This week: the big NFG switch on, and many fixes

During my Perl 6 grant time during the last week, I have continued with the work on Normal Form Grapheme, along with fixing a range of RT tickets.

Rakudo on MoarVM uses NFG now

Since the 24th April, all strings you work with in Rakudo on MoarVM are at grapheme level. This includes string literals in program source code and strings obtained through some kind of I/O.

say $str.chars;     # 1
say $; # 2

This sounds somewhat dramatic. Thankfully, my efforts to ensure my NFG work had good test coverage before I enabled it so widely meant it was, for most Rakudo users, something of a non-event. (Like so much in compiler development, you’re often doing a good job when people don’t notice that your work exists, and instead are happily getting on with solving the problems they care about.)

The only notable fallout reported (and fixed) so far was a bizarre bug that showed up when you wrote a one byte file, then read it in using .get (which reads a single line), which ended up duplicating that byte and giving back a 2-character string! You’re probably guessing off-by-one at this point, which is what I was somewhat expecting too. However, it turned out to be a small thinko of mine while integrating the normalization work with the streaming UTF-8 decoder. In case you’re wondering why this is a somewhat tricky problem, consider two packets arriving to a socket that we’re reading text from: the bytes representing a given codepoint might be spread over two packets, as may the codepoints representing a grapheme.

There were a few other interesting NFG things that needed attending to before I switched it on. One was ensuring that NFG is closed over concatenation operations:

my $str = "D\c[COMBINING DOT ABOVE]";
say $str.chars; # 1
say $str.chars; # 1

Another is making sure you can do case changes on synthetics, which has to do the case change on the base character, and then produce a new synthetic:

say $str.NFD; # NFD:0x<0044 0323 0307>
say $str.NFC; # NFC:0x<1e0c 0307>
say $; # 1
say $; # NFD:0x<0064 0323 0307>
say $; # NFC:0x<1e0d 0307>

(Aside: I’m aware there are some cases where Unicode has defined precomposed characters in one case, but not in another. Yes, it’s an annoying special case (pun intended). No, we don’t get this right yet.)

Uni improvements

I’ve been using the Uni type quite a bit to test the various normalization algorithms as I’ve implemented them. Now I’ve also filled out various of the missing bits of functionality:

  • You can access the codepoints using array indexing
  • It responds to .elems, and behaves that way when coerced to a number also
  • It provides .gist and .perl methods, working like Buf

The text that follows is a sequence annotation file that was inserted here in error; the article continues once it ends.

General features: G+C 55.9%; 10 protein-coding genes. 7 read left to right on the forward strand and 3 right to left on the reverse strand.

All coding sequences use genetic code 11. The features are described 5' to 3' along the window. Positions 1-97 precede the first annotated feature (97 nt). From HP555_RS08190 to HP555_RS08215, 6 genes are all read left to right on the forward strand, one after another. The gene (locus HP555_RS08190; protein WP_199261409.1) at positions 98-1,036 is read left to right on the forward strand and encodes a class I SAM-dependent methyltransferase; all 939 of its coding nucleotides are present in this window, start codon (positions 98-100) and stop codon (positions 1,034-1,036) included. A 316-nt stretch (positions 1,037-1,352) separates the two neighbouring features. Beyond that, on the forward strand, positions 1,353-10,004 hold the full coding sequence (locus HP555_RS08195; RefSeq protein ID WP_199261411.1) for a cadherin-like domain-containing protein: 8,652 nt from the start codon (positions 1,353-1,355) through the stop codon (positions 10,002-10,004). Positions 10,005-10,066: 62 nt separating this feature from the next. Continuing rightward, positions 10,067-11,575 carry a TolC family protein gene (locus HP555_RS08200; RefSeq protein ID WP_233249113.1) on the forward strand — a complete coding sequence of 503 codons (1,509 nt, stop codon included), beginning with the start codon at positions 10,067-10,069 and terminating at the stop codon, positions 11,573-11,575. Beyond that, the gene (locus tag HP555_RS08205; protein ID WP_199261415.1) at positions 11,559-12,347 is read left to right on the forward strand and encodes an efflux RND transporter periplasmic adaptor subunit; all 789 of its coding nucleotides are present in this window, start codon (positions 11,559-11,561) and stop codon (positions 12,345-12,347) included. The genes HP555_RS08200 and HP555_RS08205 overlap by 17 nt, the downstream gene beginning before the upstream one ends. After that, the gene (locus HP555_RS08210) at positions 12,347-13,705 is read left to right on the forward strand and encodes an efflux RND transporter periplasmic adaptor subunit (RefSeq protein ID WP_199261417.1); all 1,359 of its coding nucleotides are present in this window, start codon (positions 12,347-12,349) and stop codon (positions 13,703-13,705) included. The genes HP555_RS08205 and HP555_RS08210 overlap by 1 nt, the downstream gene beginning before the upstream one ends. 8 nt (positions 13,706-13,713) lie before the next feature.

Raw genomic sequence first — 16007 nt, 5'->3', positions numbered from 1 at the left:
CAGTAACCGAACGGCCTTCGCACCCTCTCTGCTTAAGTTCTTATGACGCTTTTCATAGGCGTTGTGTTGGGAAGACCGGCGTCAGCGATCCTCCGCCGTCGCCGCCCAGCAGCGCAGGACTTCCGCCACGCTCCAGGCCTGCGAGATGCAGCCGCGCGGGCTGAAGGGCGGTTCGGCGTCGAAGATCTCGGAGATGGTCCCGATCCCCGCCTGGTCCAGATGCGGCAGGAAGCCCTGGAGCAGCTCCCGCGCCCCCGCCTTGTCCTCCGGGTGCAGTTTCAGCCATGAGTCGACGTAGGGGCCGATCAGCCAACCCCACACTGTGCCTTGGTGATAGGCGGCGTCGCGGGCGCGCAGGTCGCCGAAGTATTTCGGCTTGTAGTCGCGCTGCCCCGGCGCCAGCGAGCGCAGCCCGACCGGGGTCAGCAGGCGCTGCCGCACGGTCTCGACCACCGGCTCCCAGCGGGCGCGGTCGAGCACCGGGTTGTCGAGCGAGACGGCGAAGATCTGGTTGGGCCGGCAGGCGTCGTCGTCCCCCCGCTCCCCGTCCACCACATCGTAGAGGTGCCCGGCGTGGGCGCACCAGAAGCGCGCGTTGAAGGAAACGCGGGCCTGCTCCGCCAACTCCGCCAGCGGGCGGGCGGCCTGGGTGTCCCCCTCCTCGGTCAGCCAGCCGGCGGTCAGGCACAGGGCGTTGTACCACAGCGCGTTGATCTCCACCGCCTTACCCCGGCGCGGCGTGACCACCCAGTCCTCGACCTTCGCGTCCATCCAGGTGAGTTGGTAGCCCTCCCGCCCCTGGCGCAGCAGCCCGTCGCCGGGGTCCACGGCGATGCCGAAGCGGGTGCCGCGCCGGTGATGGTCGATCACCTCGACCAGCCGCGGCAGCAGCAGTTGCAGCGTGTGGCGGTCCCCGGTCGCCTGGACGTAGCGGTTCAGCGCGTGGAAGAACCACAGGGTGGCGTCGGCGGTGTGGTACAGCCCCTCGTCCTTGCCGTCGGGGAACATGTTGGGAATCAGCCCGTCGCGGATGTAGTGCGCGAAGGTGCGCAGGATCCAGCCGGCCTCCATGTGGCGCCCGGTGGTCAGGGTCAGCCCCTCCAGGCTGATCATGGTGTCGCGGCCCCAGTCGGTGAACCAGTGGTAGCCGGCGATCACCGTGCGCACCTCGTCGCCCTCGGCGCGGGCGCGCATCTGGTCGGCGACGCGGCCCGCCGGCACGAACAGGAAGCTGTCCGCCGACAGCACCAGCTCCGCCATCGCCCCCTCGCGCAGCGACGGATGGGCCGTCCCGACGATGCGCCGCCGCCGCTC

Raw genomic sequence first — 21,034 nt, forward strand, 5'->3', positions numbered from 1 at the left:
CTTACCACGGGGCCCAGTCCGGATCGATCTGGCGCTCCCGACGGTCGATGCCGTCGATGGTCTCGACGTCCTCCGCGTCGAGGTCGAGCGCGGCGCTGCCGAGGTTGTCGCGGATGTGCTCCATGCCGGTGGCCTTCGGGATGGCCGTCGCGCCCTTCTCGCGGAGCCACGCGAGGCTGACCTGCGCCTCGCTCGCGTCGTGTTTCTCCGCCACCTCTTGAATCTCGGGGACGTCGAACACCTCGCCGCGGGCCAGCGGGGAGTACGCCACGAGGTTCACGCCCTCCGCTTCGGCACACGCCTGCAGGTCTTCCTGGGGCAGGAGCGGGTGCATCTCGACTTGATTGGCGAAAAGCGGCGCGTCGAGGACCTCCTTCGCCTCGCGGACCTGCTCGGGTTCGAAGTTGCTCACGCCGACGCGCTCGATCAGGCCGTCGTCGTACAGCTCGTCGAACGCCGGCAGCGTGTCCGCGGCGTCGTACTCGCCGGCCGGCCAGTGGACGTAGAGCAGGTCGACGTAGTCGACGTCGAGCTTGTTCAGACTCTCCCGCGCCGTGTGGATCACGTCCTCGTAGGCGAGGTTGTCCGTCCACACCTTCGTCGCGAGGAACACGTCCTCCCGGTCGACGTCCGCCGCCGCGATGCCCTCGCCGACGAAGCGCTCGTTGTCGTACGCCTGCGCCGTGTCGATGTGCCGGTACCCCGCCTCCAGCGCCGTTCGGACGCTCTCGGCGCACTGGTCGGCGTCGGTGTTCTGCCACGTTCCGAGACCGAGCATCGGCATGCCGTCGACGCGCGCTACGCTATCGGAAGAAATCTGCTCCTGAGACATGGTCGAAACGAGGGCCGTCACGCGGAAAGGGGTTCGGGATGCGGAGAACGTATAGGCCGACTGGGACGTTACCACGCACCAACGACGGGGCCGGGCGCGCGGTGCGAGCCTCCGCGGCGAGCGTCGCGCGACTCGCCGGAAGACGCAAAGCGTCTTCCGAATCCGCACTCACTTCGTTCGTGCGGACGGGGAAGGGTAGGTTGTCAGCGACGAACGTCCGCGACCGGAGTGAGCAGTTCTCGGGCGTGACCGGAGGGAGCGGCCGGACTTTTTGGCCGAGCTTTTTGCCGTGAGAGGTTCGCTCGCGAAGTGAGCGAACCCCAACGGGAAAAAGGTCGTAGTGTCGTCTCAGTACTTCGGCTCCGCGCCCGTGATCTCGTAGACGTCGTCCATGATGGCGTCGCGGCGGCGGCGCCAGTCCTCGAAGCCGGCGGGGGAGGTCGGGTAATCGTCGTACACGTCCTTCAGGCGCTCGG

• It boolifies like other array-ish things: true if non-empty

I also added tests for these.

What the thunk?

There were various scoping related bugs when the compiler had to introduce thunks. This led to things like:

try say $_ for 1..5;

Not having $_ correctly set. There were similar issues that sometimes made you put braces around gather blocks when it should have worked out fine with just a statement. These issues were at the base of 5 different RT tickets.

Regex sub assertions with args

I fixed the lexical assertion syntax in regexes, so you can now say:

<&some-rule(1, 2)>
<&some-rule: 1, 2>

Previously, trying to pass arguments resulted in a parse error.

Other assorted fixes

Here are a few other RTs I attended to:

  • Fix and tests for RT #124144 (uniname explodes in a weird way when given negative codepoints)
  • Fix and test for RT #124333 (SEGV in MoarVM dynamic optimizer when optimizing huge alternation)
  • Fix and test RT #124391 (use after free bug in error reporting)
  • Fix and test RT #114100 (Capture.perl flattened hashes in positionals, giving misleading output)
  • Fix and test RT #78142 (statement modifier if + bare block interaction; also fixed it for unless and given)
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5 Responses to This week: the big NFG switch on, and many fixes

  1. betterworld says:

    How many synthetic codepoints is rakudo able to hold? Can there be some kind of a DOS attack by sending strings with all kinds of combining characters until the synthetics are exhausted?

    • We use 32-bit integers to represent graphemes, and the synthetics are all the negatives. So, you get 2**31 synthetics. That’ll take a while to exhaust, though it’s not unimaginable somebody could construct an attack.

      There are various schemes that can be used to tackle this risk, enabled by the fact that we take care to never leak synthetics into user-space, keeping the negatives entirely internal. Since we know where all the strings are, we can reclaim and re-use unused synthetic codepoints (at the cost of walking all strings, though immutability of strings and our allocation scheme means that we have a chance of doing it mostly concurrently with execution). We can even go so far as adopting a per-string set of synthetics (but it makes things like equality comparison a good bit more costly).

  2. betterworld says:

    Ok, that sounds good.

    Here’s another thing I keep thinking about, and correct me if I am wrong: If I read in a file into a string and write that string out into another file, the files might have different bytes in them. In most languages other than Perl 6 it will be very hard to write a program to find out whether the two files are identical.

    I tried this snippet:

    perl6 -e ‘$*IN.get.say’

    Feeding it the bytes e1 b8 8c cc 87 0a will result in a very different byte output, which qualifies in unexpected behaviour, imho…

  3. betterworld says:

    I’m sorry, the input is 44 cc 87 cc a3 0a, the output is e1 b8 8c cc 87 0a

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